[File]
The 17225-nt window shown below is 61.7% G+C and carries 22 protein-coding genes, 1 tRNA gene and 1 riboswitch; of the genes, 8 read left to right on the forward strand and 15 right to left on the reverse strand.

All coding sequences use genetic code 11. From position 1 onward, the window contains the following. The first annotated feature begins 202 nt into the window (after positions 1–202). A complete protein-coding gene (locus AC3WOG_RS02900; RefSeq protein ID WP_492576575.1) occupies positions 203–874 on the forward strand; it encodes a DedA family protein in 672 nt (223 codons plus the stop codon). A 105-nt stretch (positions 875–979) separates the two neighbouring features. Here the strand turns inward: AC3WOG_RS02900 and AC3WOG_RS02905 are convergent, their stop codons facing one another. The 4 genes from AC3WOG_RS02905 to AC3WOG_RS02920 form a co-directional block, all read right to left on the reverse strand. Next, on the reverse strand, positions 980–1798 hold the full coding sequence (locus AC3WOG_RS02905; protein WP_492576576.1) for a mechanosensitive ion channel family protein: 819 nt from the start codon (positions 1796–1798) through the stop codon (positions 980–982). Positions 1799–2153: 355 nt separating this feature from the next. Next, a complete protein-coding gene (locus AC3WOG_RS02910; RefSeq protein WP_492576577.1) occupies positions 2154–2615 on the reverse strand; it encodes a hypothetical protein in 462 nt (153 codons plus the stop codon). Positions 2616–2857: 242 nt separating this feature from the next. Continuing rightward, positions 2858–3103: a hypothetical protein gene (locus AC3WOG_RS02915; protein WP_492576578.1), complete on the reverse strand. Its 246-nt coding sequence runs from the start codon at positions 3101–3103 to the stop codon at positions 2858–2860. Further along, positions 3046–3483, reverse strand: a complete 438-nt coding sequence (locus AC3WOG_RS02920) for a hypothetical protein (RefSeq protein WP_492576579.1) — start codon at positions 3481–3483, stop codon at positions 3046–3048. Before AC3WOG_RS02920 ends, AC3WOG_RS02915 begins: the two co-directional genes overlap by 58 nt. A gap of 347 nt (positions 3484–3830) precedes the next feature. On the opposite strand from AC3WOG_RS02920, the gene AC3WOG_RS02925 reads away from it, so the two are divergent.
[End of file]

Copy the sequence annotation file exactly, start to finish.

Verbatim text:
The 17225-nt window shown below is 61.7% G+C and carries 22 protein-coding genes, 1 tRNA gene and 1 riboswitch; of the genes, 8 read left to right on the forward strand and 15 right to left on the reverse strand.

All coding sequences use genetic code 11. From position 1 onward, the window contains the following. The first annotated feature begins 202 nt into the window (after positions 1–202). A complete protein-coding gene (locus AC3WOG_RS02900; RefSeq protein ID WP_492576575.1) occupies positions 203–874 on the forward strand; it encodes a DedA family protein in 672 nt (223 codons plus the stop codon). A 105-nt stretch (positions 875–979) separates the two neighbouring features. Here the strand turns inward: AC3WOG_RS02900 and AC3WOG_RS02905 are convergent, their stop codons facing one another. The 4 genes from AC3WOG_RS02905 to AC3WOG_RS02920 form a co-directional block, all read right to left on the reverse strand. Next, on the reverse strand, positions 980–1798 hold the full coding sequence (locus AC3WOG_RS02905; protein WP_492576576.1) for a mechanosensitive ion channel family protein: 819 nt from the start codon (positions 1796–1798) through the stop codon (positions 980–982). Positions 1799–2153: 355 nt separating this feature from the next. Next, a complete protein-coding gene (locus AC3WOG_RS02910; RefSeq protein WP_492576577.1) occupies positions 2154–2615 on the reverse strand; it encodes a hypothetical protein in 462 nt (153 codons plus the stop codon). Positions 2616–2857: 242 nt separating this feature from the next. Continuing rightward, positions 2858–3103: a hypothetical protein gene (locus AC3WOG_RS02915; protein WP_492576578.1), complete on the reverse strand. Its 246-nt coding sequence runs from the start codon at positions 3101–3103 to the stop codon at positions 2858–2860. Further along, positions 3046–3483, reverse strand: a complete 438-nt coding sequence (locus AC3WOG_RS02920) for a hypothetical protein (RefSeq protein WP_492576579.1) — start codon at positions 3481–3483, stop codon at positions 3046–3048. Before AC3WOG_RS02920 ends, AC3WOG_RS02915 begins: the two co-directional genes overlap by 58 nt. A gap of 347 nt (positions 3484–3830) precedes the next feature. On the opposite strand from AC3WOG_RS02920, the gene AC3WOG_RS02925 reads away from it, so the two are divergent.